This is a review written for my 4th semester of grad school, in which I was asked specifically to focus not only on the book itself, but how you approach the book as a writer.
I’m not often one to read nonfiction books. I can’t say there’s a specific reason why, but I suppose more often than not I read to get away from the world that I live in, rather than see more of it. But once in a while, a book jumps out at me and won’t leave until I pay attention to the story that it tells, often one powerful and poignant and unwilling to be overlooked—and with good reason. Before, it’s been Elie Wiesel’s Night, Mark Bowden’s Black Hawk Down, or other stories of awful times in our world’s life. And this time, it was the anonymously written and published A Woman in Berlin, telling the tale of a end-of/post-war Germany that had been taken by the Russians.
It’s a part of World War II that no one seems to talk about here in the West. We hear all the stories of a Germany ravaged by the first World War, talk of the concentration camps and Hitler, and then how it all came to a close and the war was won. But we never hear about what happened after, what happened to the German people left behind. We don’t talk about the citizens who weren’t Nazis, the ones who weren’t soldiers…the ones who were marched in on and treated as the enemy. This author arrives to tell us the unflinching story of a woman—still a second-class citizen in this world—who lived in those times.
To be honest, while the book is a quick read at 261 pages, it’s a traumatic and uncomfortable read as well. I found myself having to put down the book several times—only to pick it back up a few moments later because the storytelling was just that captivating. The journal format makes it very easy to keep the story going at a breakneck pace, even when so little is happening in the world around them. Just the day to day struggle can be filled with pain and frustration: too little food, too little water, bombs dropping all around them, and of course, the Russians walking in as if they own the place…which, of course, they might at that point. The detailing of how the German women were treated is just Greek theatre enough to be shy of graphic, but still blatant enough to be seriously uncomfortable. The statistics on how many German women were likely raped in the aftermath of the war are staggering. The reality of the situation, how commonplace it came to be, the fact that the question “How many times did you…?” became a conversation starter…it all sounds like fiction. It doesn’t seem like it could actually happen in the world we live in.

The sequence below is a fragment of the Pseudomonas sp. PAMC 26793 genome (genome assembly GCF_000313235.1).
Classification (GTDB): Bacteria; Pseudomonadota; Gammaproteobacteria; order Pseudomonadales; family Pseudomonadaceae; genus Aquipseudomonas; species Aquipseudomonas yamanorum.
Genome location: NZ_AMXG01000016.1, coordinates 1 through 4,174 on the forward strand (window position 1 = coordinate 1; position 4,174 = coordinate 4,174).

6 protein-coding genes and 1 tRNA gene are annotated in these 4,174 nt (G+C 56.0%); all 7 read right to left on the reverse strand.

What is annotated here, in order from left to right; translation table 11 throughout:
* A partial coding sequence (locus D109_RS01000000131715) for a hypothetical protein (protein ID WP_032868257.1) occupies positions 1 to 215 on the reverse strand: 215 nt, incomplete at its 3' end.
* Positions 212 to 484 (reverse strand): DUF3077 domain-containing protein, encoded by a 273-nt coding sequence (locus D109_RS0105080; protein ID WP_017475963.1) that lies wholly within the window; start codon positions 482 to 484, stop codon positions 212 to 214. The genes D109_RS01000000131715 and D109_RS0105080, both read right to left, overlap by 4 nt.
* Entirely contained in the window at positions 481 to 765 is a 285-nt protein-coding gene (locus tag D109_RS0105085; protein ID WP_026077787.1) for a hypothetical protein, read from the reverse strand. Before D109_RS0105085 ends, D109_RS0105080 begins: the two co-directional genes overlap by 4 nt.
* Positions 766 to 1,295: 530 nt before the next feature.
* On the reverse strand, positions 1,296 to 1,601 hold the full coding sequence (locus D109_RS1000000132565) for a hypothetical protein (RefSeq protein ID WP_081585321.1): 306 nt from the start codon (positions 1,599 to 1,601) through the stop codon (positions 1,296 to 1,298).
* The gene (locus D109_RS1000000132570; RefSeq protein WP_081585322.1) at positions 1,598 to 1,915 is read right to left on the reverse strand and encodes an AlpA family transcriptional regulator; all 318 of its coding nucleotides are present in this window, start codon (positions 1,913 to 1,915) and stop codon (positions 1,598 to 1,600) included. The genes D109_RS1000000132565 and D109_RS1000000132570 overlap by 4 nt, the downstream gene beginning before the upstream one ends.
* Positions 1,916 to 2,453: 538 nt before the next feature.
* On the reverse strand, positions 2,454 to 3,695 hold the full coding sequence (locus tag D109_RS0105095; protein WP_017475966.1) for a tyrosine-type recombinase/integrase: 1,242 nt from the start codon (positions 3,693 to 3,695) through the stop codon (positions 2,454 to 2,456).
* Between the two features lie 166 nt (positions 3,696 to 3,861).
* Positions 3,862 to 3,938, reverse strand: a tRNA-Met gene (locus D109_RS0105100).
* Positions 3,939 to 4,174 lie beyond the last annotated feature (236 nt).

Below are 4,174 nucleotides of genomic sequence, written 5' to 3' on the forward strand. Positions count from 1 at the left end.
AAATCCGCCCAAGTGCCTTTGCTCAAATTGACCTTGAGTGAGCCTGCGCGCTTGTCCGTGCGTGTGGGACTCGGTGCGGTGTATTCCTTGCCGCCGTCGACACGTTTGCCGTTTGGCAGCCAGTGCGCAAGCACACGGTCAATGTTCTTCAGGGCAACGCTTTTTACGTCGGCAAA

As a person, accounts like this should be mandatory reading in our classes. We need to be confronted by the uncomfortable facts of what we’ve done. It has been said that those who do not learn from history are doomed to repeat it; that the endless waltz consists of the three beats of war, peace, and revolution and it will continue on forever. Learning from the past, taking our mistakes and transgressions and learning from them is the only way we can break the cycle. As a writer, these are the accounts to remember when we write about strife or war in our books. It is too easy to white-wash the tales and talk only of the victors and how much better they made the world. It is far harder to remember the ones who lost, and the people they represent. Remember the women and children making their own war in the streets, but this time for bread and water. Remember the way victors often behave, and know that they are not often the heroes we want to make them out to be. The anonymous author wrote only of two months in Berlin, and still had to fight for food—scrounge for water—be mistress to several Russians and be raped countless times just to survive.
I don’t know that A Woman in Berlin is going to be a book I want to return to, but it is certainly a book that has earned its place on the bookshelf. I’m pleased that it’s been re-published, though sad that it needed to be after the author’s death since she didn’t want to see it fail again the way it had in its first release. I hope that from the beyond, she can see the impact it is having now, and know that the horrors she was submitted to are being discussed and—with luck—will not be repeated again.